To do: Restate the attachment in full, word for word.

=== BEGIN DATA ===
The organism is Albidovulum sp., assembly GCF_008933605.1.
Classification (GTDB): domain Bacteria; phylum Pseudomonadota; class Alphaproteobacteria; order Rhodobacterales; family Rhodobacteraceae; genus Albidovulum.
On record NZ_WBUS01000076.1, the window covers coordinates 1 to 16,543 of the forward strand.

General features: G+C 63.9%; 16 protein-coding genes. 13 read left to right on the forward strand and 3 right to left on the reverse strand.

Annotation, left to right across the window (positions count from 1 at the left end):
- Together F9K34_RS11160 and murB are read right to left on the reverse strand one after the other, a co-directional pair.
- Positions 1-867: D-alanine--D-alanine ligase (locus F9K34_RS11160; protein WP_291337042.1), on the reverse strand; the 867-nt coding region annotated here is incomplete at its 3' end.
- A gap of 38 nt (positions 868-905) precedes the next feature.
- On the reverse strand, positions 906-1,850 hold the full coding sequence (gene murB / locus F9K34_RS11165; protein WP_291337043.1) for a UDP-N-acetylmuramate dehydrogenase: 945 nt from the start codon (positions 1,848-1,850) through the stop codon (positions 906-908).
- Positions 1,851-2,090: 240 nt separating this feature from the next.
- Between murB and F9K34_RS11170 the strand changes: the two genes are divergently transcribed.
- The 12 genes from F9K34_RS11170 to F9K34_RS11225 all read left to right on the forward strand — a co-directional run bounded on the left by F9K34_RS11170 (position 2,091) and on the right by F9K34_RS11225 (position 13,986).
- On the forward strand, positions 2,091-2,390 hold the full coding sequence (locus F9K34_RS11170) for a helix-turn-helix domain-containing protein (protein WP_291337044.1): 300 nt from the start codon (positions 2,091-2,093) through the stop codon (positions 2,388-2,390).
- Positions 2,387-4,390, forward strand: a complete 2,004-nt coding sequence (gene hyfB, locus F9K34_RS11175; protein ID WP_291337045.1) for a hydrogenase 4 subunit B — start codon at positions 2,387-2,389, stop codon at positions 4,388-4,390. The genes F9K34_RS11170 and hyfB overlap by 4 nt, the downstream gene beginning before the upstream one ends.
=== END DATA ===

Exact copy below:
The organism is Albidovulum sp., assembly GCF_008933605.1.
Classification (GTDB): domain Bacteria; phylum Pseudomonadota; class Alphaproteobacteria; order Rhodobacterales; family Rhodobacteraceae; genus Albidovulum.
On record NZ_WBUS01000076.1, the window covers coordinates 1 to 16,543 of the forward strand.

General features: G+C 63.9%; 16 protein-coding genes. 13 read left to right on the forward strand and 3 right to left on the reverse strand.

Annotation, left to right across the window (positions count from 1 at the left end):
- Together F9K34_RS11160 and murB are read right to left on the reverse strand one after the other, a co-directional pair.
- Positions 1-867: D-alanine--D-alanine ligase (locus F9K34_RS11160; protein WP_291337042.1), on the reverse strand; the 867-nt coding region annotated here is incomplete at its 3' end.
- A gap of 38 nt (positions 868-905) precedes the next feature.
- On the reverse strand, positions 906-1,850 hold the full coding sequence (gene murB / locus F9K34_RS11165; protein WP_291337043.1) for a UDP-N-acetylmuramate dehydrogenase: 945 nt from the start codon (positions 1,848-1,850) through the stop codon (positions 906-908).
- Positions 1,851-2,090: 240 nt separating this feature from the next.
- Between murB and F9K34_RS11170 the strand changes: the two genes are divergently transcribed.
- The 12 genes from F9K34_RS11170 to F9K34_RS11225 all read left to right on the forward strand — a co-directional run bounded on the left by F9K34_RS11170 (position 2,091) and on the right by F9K34_RS11225 (position 13,986).
- On the forward strand, positions 2,091-2,390 hold the full coding sequence (locus F9K34_RS11170) for a helix-turn-helix domain-containing protein (protein WP_291337044.1): 300 nt from the start codon (positions 2,091-2,093) through the stop codon (positions 2,388-2,390).
- Positions 2,387-4,390, forward strand: a complete 2,004-nt coding sequence (gene hyfB, locus F9K34_RS11175; protein ID WP_291337045.1) for a hydrogenase 4 subunit B — start codon at positions 2,387-2,389, stop codon at positions 4,388-4,390. The genes F9K34_RS11170 and hyfB overlap by 4 nt, the downstream gene beginning before the upstream one ends.